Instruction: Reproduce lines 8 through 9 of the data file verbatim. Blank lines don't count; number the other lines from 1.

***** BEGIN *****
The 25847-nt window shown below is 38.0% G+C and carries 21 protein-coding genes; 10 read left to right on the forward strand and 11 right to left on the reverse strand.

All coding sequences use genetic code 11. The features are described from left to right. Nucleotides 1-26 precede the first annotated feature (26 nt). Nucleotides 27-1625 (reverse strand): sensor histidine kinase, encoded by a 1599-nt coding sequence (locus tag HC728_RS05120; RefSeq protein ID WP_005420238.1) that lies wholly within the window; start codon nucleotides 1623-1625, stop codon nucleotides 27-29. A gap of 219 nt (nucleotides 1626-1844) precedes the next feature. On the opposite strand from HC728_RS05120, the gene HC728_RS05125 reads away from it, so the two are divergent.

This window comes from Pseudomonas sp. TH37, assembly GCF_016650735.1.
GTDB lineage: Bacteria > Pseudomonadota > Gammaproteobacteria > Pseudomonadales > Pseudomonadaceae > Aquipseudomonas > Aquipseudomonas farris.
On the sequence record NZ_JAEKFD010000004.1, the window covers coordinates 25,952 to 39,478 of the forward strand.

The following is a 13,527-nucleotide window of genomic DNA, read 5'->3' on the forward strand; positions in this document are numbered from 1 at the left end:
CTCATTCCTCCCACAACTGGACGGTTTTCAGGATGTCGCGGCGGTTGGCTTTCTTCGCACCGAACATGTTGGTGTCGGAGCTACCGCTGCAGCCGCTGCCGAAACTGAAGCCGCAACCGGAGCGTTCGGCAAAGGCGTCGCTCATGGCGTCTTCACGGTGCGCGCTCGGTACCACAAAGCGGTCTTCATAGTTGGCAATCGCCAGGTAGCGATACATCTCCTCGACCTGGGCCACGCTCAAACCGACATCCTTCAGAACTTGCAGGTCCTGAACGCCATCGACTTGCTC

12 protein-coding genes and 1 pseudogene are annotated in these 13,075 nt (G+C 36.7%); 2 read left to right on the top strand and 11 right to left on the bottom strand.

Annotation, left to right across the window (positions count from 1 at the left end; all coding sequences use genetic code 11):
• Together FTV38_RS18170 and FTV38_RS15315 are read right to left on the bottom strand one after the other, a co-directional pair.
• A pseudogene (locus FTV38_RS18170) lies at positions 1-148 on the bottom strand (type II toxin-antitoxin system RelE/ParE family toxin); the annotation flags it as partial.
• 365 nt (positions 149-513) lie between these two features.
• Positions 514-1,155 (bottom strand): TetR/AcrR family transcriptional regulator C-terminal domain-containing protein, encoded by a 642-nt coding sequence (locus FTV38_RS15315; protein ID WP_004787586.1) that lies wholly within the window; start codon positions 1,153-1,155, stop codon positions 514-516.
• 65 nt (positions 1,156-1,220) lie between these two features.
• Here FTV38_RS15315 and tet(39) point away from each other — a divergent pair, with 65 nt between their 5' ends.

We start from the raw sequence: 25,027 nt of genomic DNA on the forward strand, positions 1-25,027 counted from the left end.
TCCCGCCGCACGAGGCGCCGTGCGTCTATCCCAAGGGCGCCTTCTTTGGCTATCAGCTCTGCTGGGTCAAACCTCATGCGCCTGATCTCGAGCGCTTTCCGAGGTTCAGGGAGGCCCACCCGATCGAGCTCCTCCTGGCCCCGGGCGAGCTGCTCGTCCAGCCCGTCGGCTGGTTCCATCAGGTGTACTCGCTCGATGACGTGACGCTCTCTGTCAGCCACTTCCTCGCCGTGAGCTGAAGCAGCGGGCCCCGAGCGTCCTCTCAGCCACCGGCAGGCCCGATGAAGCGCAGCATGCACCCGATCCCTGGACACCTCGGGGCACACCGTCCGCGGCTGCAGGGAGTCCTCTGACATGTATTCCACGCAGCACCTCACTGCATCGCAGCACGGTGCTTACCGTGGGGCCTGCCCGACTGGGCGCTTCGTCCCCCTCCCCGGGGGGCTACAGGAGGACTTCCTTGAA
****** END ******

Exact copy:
12 protein-coding genes and 1 pseudogene are annotated in these 13,075 nt (G+C 36.7%); 2 read left to right on the top strand and 11 right to left on the bottom strand.

Annotation, left to right across the window (positions count from 1 at the left end; all coding sequences use genetic code 11):